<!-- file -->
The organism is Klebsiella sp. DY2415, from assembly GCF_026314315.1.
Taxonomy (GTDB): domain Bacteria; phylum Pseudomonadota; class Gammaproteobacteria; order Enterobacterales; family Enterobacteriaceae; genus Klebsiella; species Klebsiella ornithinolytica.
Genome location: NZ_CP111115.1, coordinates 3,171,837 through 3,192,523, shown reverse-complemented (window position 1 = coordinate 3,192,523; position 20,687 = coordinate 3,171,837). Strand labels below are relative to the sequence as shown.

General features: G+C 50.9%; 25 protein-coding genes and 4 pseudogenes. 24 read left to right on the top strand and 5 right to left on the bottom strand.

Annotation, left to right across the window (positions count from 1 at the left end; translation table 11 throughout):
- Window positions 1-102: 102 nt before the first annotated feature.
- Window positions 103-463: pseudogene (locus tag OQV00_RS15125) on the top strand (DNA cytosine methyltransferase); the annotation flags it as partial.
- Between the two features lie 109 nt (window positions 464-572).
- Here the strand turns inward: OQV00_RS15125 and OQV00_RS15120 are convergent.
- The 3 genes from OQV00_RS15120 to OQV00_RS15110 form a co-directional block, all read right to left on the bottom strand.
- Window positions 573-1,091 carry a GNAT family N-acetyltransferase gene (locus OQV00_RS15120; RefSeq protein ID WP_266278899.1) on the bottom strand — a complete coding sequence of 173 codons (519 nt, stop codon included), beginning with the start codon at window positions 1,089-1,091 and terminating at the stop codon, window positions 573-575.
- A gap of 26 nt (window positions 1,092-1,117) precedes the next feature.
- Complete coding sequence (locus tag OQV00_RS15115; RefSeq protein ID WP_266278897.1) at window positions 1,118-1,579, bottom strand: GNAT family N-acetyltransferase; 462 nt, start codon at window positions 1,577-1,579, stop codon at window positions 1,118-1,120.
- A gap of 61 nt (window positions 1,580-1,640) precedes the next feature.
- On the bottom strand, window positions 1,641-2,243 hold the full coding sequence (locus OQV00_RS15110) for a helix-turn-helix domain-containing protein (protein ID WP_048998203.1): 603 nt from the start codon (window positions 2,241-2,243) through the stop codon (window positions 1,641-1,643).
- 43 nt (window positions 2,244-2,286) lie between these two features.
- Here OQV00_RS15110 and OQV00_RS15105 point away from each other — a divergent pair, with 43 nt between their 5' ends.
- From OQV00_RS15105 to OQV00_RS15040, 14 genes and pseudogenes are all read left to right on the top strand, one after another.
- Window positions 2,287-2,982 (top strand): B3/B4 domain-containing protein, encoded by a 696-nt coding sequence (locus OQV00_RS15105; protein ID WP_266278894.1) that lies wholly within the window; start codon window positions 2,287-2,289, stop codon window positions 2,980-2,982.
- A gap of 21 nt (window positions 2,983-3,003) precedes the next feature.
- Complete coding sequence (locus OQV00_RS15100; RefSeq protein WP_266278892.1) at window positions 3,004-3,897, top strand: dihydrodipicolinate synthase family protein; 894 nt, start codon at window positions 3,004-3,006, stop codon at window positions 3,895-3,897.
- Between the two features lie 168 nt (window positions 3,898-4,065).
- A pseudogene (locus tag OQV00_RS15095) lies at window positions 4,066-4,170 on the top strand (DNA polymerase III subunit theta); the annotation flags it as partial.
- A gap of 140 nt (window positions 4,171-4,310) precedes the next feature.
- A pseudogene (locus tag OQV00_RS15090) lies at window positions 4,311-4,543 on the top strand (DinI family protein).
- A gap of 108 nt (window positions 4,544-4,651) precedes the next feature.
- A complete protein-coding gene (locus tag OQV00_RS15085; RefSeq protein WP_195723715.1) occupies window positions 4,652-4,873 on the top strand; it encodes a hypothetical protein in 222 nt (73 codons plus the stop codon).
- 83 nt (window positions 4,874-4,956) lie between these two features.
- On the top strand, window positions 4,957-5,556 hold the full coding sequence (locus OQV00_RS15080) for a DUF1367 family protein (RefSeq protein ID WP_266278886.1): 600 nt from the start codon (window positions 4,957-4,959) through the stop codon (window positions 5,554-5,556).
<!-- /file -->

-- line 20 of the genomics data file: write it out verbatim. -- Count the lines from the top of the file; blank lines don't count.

- A gap of 21 nt (window positions 2,983-3,003) precedes the next feature.